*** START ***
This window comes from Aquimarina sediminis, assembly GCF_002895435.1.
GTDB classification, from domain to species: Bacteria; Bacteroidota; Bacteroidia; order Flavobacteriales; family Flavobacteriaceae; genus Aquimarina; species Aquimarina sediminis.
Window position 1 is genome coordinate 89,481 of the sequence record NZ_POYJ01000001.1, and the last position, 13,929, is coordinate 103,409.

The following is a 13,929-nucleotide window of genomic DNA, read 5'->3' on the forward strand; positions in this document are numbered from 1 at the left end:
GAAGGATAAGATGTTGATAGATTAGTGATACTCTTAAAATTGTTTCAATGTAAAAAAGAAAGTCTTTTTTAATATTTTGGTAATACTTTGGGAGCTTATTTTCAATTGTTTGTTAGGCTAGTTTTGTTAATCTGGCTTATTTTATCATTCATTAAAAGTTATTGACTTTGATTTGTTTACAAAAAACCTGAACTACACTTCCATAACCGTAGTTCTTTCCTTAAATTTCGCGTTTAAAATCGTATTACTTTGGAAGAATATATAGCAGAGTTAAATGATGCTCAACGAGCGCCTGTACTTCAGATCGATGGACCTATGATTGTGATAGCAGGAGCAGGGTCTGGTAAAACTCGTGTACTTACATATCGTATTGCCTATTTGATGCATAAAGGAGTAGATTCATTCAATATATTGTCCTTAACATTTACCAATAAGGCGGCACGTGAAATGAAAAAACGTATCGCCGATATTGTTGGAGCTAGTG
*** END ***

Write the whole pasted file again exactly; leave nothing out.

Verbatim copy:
This window comes from Aquimarina sediminis, assembly GCF_002895435.1.
GTDB classification, from domain to species: Bacteria; Bacteroidota; Bacteroidia; order Flavobacteriales; family Flavobacteriaceae; genus Aquimarina; species Aquimarina sediminis.
Window position 1 is genome coordinate 89,481 of the sequence record NZ_POYJ01000001.1, and the last position, 13,929, is coordinate 103,409.

The following is a 13,929-nucleotide window of genomic DNA, read 5'->3' on the forward strand; positions in this document are numbered from 1 at the left end:
GAAGGATAAGATGTTGATAGATTAGTGATACTCTTAAAATTGTTTCAATGTAAAAAAGAAAGTCTTTTTTAATATTTTGGTAATACTTTGGGAGCTTATTTTCAATTGTTTGTTAGGCTAGTTTTGTTAATCTGGCTTATTTTATCATTCATTAAAAGTTATTGACTTTGATTTGTTTACAAAAAACCTGAACTACACTTCCATAACCGTAGTTCTTTCCTTAAATTTCGCGTTTAAAATCGTATTACTTTGGAAGAATATATAGCAGAGTTAAATGATGCTCAACGAGCGCCTGTACTTCAGATCGATGGACCTATGATTGTGATAGCAGGAGCAGGGTCTGGTAAAACTCGTGTACTTACATATCGTATTGCCTATTTGATGCATAAAGGAGTAGATTCATTCAATATATTGTCCTTAACATTTACCAATAAGGCGGCACGTGAAATGAAAAAACGTATCGCCGATATTGTTGGAGCTAGTG